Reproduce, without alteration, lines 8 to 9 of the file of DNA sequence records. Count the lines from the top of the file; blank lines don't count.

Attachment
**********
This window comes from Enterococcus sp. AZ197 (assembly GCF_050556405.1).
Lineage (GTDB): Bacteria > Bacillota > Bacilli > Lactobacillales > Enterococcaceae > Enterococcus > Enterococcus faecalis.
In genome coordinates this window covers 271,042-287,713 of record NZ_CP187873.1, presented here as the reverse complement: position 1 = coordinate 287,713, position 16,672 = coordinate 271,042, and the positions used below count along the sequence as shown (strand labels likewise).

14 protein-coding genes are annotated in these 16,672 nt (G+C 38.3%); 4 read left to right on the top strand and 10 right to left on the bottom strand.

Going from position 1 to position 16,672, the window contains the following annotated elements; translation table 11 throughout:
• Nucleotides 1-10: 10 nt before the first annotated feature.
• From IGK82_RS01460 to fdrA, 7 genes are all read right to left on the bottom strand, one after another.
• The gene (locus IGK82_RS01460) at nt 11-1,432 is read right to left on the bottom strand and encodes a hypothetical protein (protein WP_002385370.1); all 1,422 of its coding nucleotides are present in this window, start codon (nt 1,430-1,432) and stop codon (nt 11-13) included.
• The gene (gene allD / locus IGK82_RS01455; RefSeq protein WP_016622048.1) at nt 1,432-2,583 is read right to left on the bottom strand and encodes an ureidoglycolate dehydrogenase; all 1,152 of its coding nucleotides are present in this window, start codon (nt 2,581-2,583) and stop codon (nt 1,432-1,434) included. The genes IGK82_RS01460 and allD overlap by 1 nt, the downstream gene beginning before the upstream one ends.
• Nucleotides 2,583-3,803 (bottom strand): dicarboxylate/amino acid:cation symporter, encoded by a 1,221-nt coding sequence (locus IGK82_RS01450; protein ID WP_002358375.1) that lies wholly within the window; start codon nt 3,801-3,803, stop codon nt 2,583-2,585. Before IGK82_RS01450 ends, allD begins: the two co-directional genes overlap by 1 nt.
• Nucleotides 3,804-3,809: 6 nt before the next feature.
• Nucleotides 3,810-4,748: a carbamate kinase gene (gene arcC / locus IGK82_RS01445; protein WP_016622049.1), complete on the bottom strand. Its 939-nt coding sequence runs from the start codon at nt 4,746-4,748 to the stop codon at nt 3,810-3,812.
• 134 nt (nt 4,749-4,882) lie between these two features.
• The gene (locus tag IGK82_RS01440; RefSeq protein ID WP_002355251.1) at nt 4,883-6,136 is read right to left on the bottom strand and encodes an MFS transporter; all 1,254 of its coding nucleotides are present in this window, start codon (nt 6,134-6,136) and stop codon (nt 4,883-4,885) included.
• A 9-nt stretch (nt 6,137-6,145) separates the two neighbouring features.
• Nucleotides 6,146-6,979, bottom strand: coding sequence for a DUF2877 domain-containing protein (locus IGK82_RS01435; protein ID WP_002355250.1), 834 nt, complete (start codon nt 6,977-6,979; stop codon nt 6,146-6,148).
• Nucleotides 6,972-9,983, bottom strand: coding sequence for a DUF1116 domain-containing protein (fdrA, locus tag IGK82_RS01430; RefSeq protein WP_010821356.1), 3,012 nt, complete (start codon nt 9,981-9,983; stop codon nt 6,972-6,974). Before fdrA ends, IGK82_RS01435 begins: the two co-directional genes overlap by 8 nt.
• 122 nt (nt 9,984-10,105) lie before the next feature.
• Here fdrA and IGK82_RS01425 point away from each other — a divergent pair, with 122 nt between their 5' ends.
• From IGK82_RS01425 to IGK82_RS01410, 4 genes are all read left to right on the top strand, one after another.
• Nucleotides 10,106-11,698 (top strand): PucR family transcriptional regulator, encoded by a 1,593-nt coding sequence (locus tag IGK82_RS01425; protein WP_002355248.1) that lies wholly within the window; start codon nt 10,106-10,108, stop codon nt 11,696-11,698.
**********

• The gene (locus IGK82_RS01460) at nt 11-1,432 is read right to left on the bottom strand and encodes a hypothetical protein (protein WP_002385370.1); all 1,422 of its coding nucleotides are present in this window, start codon (nt 1,430-1,432) and stop codon (nt 11-13) included.
• The gene (gene allD / locus IGK82_RS01455; RefSeq protein WP_016622048.1) at nt 1,432-2,583 is read right to left on the bottom strand and encodes an ureidoglycolate dehydrogenase; all 1,152 of its coding nucleotides are present in this window, start codon (nt 2,581-2,583) and stop codon (nt 1,432-1,434) included. The genes IGK82_RS01460 and allD overlap by 1 nt, the downstream gene beginning before the upstream one ends.